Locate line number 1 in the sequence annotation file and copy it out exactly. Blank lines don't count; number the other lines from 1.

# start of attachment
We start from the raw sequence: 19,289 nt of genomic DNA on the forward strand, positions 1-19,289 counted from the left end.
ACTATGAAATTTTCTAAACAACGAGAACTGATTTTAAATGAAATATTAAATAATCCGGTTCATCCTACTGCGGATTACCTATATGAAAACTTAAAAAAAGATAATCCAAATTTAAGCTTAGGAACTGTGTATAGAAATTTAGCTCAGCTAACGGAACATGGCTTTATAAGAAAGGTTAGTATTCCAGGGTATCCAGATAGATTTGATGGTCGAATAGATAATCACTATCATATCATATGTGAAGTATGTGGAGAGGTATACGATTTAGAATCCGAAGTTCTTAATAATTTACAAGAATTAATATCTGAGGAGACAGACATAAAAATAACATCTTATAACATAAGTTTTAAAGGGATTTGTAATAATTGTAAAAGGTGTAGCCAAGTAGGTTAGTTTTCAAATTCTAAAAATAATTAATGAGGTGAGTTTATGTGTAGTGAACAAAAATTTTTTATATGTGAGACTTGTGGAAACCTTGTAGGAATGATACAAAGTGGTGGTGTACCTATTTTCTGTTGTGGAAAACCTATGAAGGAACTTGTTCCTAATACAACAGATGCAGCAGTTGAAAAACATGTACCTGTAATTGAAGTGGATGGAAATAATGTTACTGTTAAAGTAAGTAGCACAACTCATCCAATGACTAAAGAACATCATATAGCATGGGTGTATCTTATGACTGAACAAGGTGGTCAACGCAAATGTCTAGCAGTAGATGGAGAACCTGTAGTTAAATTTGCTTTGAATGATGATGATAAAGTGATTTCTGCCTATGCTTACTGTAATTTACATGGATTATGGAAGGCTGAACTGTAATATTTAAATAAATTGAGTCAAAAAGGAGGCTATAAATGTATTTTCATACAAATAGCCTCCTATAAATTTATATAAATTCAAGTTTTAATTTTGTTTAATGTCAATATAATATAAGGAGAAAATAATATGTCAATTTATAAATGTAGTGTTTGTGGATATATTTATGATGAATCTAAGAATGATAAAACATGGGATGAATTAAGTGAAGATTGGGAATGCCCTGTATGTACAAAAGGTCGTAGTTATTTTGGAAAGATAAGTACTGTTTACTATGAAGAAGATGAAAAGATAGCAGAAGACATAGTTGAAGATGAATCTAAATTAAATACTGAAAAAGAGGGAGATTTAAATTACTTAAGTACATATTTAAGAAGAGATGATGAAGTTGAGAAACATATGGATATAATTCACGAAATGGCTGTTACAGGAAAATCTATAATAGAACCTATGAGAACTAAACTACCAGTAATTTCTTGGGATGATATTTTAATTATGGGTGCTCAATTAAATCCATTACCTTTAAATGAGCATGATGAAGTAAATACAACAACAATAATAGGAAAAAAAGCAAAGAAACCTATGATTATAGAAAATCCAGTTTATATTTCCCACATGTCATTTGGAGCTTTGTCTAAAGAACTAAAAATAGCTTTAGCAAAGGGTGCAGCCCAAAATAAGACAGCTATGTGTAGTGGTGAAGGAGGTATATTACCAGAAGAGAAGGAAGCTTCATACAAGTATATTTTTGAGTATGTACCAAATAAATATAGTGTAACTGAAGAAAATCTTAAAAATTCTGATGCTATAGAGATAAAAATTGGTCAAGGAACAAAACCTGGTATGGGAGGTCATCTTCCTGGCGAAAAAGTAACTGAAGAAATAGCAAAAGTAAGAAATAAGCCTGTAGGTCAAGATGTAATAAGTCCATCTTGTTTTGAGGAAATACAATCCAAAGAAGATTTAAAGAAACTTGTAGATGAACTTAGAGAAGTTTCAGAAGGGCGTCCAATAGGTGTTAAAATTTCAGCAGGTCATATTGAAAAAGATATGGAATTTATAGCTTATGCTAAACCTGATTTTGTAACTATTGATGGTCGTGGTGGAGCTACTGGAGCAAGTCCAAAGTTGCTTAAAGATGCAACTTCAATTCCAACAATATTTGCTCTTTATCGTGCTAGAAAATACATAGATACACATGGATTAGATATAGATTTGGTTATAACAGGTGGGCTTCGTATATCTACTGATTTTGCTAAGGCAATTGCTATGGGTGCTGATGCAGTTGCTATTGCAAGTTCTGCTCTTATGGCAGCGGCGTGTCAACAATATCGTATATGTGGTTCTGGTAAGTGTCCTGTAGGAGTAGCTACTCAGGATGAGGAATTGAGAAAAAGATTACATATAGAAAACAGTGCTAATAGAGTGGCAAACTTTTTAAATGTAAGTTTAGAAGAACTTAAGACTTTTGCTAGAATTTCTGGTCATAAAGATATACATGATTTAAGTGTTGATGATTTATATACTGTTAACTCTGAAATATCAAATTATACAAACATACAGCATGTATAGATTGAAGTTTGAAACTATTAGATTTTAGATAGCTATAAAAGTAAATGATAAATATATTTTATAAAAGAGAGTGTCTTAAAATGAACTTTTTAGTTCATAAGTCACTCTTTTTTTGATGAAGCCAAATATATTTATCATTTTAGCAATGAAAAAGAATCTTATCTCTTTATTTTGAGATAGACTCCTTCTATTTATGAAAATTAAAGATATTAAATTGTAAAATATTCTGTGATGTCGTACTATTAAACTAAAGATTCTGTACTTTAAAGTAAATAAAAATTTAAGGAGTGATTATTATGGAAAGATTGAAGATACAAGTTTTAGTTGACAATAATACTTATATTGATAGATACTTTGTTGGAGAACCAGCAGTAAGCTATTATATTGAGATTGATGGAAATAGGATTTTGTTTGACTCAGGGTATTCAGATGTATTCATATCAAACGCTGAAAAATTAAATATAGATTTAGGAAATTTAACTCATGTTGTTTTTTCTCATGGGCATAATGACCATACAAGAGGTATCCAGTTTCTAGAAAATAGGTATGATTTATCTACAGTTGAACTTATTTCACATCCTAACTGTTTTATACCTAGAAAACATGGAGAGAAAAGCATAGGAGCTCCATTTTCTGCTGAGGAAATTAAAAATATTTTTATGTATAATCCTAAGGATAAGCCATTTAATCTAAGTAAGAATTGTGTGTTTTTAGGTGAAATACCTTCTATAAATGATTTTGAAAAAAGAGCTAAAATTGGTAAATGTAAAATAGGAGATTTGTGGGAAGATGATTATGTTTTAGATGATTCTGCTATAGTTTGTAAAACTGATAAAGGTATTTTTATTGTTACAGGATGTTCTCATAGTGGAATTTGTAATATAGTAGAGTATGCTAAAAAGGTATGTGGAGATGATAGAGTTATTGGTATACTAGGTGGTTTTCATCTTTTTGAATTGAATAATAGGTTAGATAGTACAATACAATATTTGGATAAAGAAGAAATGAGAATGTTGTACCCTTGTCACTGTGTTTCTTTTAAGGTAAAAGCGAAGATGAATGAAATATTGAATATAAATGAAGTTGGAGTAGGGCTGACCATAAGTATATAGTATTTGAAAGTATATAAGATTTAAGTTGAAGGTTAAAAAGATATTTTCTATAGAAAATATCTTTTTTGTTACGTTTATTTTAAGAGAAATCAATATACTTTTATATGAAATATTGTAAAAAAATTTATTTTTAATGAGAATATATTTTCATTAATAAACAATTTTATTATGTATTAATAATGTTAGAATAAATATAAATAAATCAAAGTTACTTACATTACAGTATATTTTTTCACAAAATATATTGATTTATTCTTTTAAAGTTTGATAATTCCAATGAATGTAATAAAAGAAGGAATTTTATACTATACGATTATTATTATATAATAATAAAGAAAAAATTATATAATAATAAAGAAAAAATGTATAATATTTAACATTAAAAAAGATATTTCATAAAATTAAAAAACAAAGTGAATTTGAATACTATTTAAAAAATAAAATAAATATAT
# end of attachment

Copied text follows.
We start from the raw sequence: 19,289 nt of genomic DNA on the forward strand, positions 1-19,289 counted from the left end.